relations beyond the Cold War, based not on suspicion and fear but on 
confidence and partnership.  In doing so, it would be well to reflect on 
the enormous resources that were devoted to building weapons as compared 
to the relatively modest resources that will be needed to invest in 
peace.  From that comparison should emerge a sense of proportion as to 
what we are called upon to do.

The man who was President of the United States at the dawn of the 
nuclear age once said that "this generation of Americans has a 
rendezvous with destiny."  I believe this generation all over the globe 
has a rendezvous with destiny.  We will be judged in the future less by 
our success in weathering the Cold War and more by how we meet the great 
post-Cold War opportunity to cast out this "destroyer of worlds" and 
create democratic and prosperous societies.

We have choices.  We can idly sleepwalk through history and, once again, 
allow nuclear weapons to generate suspicion, competition, tension, and 
arms races reminiscent of the Cold War.  If we allow that to happen, we 
will have failed in our duty to posterity, and future generations will--
and should--judge us harshly.  As the historian Barbara Tuchman might 
say, this would truly be the march of folly.  But if we seize the moment 
to build a solid foundation of confidence and partnership, we will 
surely be celebrated for our legacy of wisdom and peace.  This is that 
moment.  Let us now be wise.  (###)


US Aid to Central and Eastern Europe:  A Call for Imagination
Robert L. Hutchings, Special Adviser For East European Assistance
Statement before the Subcommittee on Foreign Operations of the House 
Appropriations Committee, Washington, DC, April 19, 1993

I am pleased to have this opportunity to testify, for I believe that the 
US assistance program for Central and Eastern Europe is one of the most 
important activities [that] our country undertakes.  Three and a half 
years after the democratic revolutions of 1989, the countries of this 
region are in the midst of deep recession, with rising unemployment and 
social tensions threatening the political consensus behind these painful 
economic and political transitions.  Yet there have been spectacular 
successes as well:  a dynamic new private sector in Poland, now 
accounting for more than half of GDP; an upsurge in US and other Western 
investment in the Czech Republic; and an impressive expansion of 
Hungarian trade with new partners in the West.

In the Balkans, progress has been more halting and uneven, owing partly 
to the economic and political spillover of the conflict in [the] former 
Yugoslavia.  Yet, despite these strains, Bulgaria, Albania, and Romania 
have maintained their commitment to free market democracy under very 
difficult circumstances.  The Baltic states, too, are making steady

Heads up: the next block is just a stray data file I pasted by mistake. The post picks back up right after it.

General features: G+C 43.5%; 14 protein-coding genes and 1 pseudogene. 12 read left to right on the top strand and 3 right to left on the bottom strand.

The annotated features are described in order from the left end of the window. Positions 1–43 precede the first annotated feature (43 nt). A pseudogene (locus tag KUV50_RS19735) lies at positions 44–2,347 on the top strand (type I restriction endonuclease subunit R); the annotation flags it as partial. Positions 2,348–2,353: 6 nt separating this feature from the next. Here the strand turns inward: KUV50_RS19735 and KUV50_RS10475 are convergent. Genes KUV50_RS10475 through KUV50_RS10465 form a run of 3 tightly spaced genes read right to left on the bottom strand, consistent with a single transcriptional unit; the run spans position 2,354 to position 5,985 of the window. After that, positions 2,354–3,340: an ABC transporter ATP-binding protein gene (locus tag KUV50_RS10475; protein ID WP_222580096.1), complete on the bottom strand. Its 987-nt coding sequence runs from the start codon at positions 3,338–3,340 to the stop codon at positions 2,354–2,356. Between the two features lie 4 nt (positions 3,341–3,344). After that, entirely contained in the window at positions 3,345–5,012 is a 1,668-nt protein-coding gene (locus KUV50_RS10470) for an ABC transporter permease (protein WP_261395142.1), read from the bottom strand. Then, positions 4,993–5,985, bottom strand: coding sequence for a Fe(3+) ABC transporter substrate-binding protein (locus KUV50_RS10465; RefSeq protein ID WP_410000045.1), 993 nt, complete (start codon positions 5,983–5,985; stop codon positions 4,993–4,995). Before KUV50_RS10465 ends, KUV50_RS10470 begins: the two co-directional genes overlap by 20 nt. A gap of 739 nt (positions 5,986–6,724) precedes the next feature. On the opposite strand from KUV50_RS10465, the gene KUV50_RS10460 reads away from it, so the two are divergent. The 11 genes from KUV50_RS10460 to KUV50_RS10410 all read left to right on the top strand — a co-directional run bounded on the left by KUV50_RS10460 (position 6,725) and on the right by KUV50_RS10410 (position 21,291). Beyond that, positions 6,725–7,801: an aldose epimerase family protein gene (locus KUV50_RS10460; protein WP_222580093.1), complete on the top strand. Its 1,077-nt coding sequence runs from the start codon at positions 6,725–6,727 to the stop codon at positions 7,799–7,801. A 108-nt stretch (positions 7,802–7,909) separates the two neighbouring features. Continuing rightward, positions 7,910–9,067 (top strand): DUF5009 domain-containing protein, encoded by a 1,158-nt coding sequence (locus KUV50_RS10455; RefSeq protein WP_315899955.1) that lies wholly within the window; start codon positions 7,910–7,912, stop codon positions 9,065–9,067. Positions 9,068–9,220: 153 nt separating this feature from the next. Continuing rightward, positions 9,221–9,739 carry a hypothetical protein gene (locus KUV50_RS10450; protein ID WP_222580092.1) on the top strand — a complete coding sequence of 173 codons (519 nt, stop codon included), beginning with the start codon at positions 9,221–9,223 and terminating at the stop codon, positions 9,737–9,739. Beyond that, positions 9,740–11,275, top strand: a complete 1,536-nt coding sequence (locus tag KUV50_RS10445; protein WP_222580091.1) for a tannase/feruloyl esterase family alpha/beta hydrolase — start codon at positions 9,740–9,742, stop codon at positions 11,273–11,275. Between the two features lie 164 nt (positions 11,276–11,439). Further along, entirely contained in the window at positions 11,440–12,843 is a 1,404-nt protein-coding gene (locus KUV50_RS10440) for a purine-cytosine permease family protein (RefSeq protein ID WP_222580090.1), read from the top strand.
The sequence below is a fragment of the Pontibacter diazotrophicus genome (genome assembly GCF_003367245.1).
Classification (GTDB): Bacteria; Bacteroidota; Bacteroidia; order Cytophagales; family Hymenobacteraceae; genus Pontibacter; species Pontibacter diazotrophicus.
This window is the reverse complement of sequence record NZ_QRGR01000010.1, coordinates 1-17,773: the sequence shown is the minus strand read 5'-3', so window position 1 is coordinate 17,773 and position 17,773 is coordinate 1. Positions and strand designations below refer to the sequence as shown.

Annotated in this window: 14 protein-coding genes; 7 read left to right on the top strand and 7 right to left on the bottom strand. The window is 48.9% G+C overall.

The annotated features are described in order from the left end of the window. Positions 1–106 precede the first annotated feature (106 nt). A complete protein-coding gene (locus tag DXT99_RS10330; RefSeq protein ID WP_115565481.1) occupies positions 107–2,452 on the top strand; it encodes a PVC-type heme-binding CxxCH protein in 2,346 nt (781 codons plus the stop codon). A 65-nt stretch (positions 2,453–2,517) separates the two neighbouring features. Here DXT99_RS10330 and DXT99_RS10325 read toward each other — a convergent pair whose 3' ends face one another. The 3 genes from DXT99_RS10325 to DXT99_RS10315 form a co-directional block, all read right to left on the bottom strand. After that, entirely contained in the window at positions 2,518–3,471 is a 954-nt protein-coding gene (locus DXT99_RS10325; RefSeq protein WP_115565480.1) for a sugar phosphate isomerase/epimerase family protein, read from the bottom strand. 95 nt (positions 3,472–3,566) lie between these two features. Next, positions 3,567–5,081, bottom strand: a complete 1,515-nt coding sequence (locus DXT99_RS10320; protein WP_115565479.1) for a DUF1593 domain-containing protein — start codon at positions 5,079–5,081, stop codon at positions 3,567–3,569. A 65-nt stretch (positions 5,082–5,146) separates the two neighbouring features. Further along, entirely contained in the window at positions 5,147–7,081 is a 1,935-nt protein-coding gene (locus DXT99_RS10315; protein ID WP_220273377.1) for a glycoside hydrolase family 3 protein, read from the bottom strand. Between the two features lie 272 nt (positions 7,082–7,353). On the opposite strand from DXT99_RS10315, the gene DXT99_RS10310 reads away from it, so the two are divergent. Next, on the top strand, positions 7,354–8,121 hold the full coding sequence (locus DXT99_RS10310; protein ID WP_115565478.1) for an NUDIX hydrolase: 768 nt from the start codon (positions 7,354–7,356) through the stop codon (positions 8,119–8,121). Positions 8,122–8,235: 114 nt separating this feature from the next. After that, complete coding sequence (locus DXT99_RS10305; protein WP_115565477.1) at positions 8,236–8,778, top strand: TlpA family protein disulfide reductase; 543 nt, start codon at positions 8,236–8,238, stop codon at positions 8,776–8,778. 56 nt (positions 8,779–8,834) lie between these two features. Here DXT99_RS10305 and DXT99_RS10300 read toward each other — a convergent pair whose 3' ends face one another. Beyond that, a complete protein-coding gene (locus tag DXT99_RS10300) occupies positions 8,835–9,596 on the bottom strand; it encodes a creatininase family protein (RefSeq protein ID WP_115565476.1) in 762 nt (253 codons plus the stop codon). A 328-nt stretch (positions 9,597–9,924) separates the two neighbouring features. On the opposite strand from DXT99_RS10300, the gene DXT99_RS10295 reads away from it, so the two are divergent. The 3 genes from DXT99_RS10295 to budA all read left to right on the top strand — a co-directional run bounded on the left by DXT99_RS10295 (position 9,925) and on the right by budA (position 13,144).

progress despite the many problems associated with the withdrawal of 
Russian troops and the disruption of traditional trade relations.

The success of these new democracies is of enormous importance to US 
interests.  As the first to attempt the transition from communism to 
democracy, they can be an example to Russia, Ukraine, and others facing 
even greater difficulties.  Russians need to see that this transition 
can be made successfully and peacefully.  A democratic and prospering 
Eastern Europe, with a combined population of some  135 million, is also 
becoming an important market for US goods and services--and a gateway to 
the vast potential markets farther east.  Finally, successful progress 
toward stable democracy in Eastern Europe is key to ending the 
continent's postwar division and building a peaceful, democratic order 
across Europe that assures security at lower cost to ourselves.  The 
bleak alternative to this vision is being played out before our eyes in 
the former Yugoslavia.

US and other Western assistance obviously cannot assure success nor 
guarantee that there will not be "another Yugoslavia."  But our help can 
make a difference--sometimes a decisive one.  As our assistance program 
enters its fourth year, we can say with confidence that our help has 
already made a difference--in providing capital and other assistance to 
Poland's new entrepreneurs, for example, and in helping the Czechs 
navigate their ambitious program of mass privatization.

The Administration's request for FY 1994 is $409 million for programs 
authorized under the SEED [Support for East European Democracy] Act, 
roughly the same as last year's appropriated amount.  This will mean a 
tight budget, particularly in light of the increased number of recipient 
countries and the still-growing needs in the region.  However, with the 
anticipated completion, or near completion, of the capitalization of the 
first two Enterprise Funds for Poland and Hungary during the current 
fiscal year, we will then have somewhat greater flexibility to augment 
some of our smaller programs elsewhere.  Two general areas where we 
intend to expand our assistance in the region are public sector reform 
and environmental assistance, both of which are areas of high interest 
to this committee.

As the committee has pointed out, the early predictions of a 3- to 5-
year "sunset" for this program have proved much too optimistic.  We, 
nonetheless, continue to see this program as a transitional one, even if 
the sunset will take longer to arrive than was anticipated during the 
heady days of 1989.  Without trying to be too specific or engaging in 
false precision, I would forecast roughly steady needs in the more 
advanced countries of Central Europe for another 2 to 3 years, followed